Rabobank: China’s hog feed consumption to fall 40%

China’s hog feed consumption is expected to drop by 40% in 2019, according to the latest global update on African swine fever from Rabobank.

Fat Pigs And Sows Eat In Livestock Of The Farm
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Latest African swine fever update also says China’s overall animal feed consumption will drop by the end of 2019

China’s hog feed consumption is expected to drop by 40% in 2019, according to the latest global update on African swine fever (ASF) from Dutch firm Rabobank.

Overall, China’s animal feed consumption will drop by 17% in 2019, followed by a rally of 8% in 2020, the report said. Hog feed usage is expected to rebound by 5% in 2020 as a result of herd restocking.

“As small-scale pig farms are being phased out, commercial feed penetration is increasing and so is industry consolidation,” the report said.

High pork prices are providing incentives for restocking, despite the risks of recontamination of the ASF virus.

While hog feed accounted for 54% of feed demand in 2018, Rabobank said, that number will drop to 39% in 2019 and 2020, with poultry feed gaining share. In 2018, poultry feed demand share was 35% (18% layer feed and 17% broiler feed), 6% aquafeed and 5% ruminant and other feeds.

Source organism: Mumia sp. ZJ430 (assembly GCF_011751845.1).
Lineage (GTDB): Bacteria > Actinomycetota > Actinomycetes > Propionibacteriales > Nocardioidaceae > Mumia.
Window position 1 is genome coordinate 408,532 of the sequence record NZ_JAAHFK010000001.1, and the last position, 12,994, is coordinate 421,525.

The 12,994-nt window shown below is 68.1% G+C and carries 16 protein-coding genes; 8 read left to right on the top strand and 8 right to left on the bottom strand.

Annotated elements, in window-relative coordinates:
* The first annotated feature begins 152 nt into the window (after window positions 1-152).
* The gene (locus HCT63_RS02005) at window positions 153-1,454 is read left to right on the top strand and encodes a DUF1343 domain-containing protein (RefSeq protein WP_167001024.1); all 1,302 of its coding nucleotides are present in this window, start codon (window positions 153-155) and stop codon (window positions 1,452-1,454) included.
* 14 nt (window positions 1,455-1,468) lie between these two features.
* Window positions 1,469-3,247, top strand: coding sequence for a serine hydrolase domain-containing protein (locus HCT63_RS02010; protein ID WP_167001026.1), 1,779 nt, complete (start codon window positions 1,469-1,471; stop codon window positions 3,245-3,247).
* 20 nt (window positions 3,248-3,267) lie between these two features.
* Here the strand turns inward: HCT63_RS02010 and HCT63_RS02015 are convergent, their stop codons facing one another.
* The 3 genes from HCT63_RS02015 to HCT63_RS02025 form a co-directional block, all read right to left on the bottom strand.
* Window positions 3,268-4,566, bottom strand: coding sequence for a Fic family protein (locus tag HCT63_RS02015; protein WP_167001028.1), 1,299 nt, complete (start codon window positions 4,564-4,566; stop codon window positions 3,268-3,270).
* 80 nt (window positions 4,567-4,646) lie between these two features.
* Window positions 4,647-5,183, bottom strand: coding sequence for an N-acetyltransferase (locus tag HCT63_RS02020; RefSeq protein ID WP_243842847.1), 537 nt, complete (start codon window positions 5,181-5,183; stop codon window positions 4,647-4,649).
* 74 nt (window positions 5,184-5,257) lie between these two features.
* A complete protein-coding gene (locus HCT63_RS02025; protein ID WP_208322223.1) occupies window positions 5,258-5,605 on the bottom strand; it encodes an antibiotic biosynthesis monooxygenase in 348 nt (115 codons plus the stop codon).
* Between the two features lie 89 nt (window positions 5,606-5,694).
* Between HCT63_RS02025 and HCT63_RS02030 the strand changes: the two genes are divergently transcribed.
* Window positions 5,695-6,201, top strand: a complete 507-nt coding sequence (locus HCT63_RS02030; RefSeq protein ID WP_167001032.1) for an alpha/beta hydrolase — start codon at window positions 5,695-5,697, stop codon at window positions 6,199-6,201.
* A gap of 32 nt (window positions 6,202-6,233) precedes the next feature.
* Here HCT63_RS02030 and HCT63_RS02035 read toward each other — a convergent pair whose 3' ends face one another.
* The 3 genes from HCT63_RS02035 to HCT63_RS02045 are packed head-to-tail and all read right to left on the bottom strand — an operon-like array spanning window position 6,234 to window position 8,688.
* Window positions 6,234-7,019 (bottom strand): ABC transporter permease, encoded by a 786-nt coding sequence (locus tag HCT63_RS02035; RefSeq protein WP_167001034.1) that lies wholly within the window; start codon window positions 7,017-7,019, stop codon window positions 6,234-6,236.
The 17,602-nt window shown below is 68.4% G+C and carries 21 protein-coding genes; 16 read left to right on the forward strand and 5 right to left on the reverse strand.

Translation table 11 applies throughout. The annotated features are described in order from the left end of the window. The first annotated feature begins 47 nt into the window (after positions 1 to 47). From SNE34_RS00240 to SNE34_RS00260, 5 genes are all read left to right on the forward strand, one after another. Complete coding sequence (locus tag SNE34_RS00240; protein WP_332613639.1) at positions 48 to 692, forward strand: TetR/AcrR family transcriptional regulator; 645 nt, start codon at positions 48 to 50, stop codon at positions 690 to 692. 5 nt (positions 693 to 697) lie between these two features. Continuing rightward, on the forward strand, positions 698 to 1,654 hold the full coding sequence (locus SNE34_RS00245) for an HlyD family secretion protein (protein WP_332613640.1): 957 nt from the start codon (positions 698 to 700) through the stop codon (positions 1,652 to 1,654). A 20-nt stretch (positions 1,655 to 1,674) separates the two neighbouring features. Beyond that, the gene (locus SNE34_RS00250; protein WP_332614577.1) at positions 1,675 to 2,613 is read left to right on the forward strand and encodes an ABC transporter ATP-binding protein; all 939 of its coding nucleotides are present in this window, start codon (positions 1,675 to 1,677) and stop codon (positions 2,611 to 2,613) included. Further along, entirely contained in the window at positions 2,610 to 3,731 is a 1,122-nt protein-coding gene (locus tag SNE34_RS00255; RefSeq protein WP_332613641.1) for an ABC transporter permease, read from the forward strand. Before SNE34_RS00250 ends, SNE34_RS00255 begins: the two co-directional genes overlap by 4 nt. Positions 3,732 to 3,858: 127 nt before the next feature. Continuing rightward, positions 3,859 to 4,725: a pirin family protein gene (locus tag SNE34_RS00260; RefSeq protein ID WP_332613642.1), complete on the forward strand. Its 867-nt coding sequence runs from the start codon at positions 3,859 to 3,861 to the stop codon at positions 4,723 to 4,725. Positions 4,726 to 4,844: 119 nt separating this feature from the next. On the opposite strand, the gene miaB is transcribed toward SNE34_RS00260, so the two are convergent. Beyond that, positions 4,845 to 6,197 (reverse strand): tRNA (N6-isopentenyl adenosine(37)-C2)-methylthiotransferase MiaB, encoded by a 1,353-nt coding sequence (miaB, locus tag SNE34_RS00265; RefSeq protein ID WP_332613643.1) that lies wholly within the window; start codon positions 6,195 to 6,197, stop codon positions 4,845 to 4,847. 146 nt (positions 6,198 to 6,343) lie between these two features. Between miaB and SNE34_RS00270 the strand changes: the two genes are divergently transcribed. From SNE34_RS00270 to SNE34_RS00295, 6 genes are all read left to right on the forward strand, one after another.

“Driven by rising prices of animal protein and substitutional effects, other feeds – for broilers, layers and aqua – will see positive growth in 2019 and 2020,” Rabobank said.

Soybean meal and corn

Partially offsetting the drop in feed consumption is the high inclusion rates of soybean meal and corn in feed rations, Rabobank said. In 2019, soybean meal and feed corn demand is expected to drop by 6% and 12%, respectively. 2020 figures will depend on the inclusion ratios for that year.

Because of favorable pricing and trade distortions, soybean meal is substituting other protein meals. Soybean meal inclusion ratios in hog and poultry feed are forecast to increase by 10%, and by 20% in aquafeed.

If inclusion ratios stay the same in 2020 as they are in 2019, China would need to import at least 88 million metric tons of soybeans; if inclusion ratios return to 2018 levels, 80 million metric tons of soybean imports would be sufficient.

Global market conditions

With much of Asia’s pig herd decimated, Asia will not have enough pork for the remainder of 2019 and 2020, but poultry and plant-based protein is expected to play a bigger role to fill that gap.

Rabobank estimates China’s herd loss to be down 50% for the first eight months of 2019 compared with the same period the previous year. Herd loss is expected to reach 55% by the end of 2019. In Vietnam, the pig herd is down by almost 20% so far in 2019, with 25% of the total herd expected to be lost by the end of the year.

“Growing pork exports and rising prices will challenge exporters in all regions to find an appropriate balance between increasing production, chasing high prices for exports, and supporting local customers,” Rabobank’s report said. “We anticipate relatively unstable market conditions over the coming three to five years, until biosecurity measures increase substantially, an ASF vaccine is widely available, export flows increase materially, and other protein supplies increase structurally.”

View our continuing coverage of the African swine fever outbreak.

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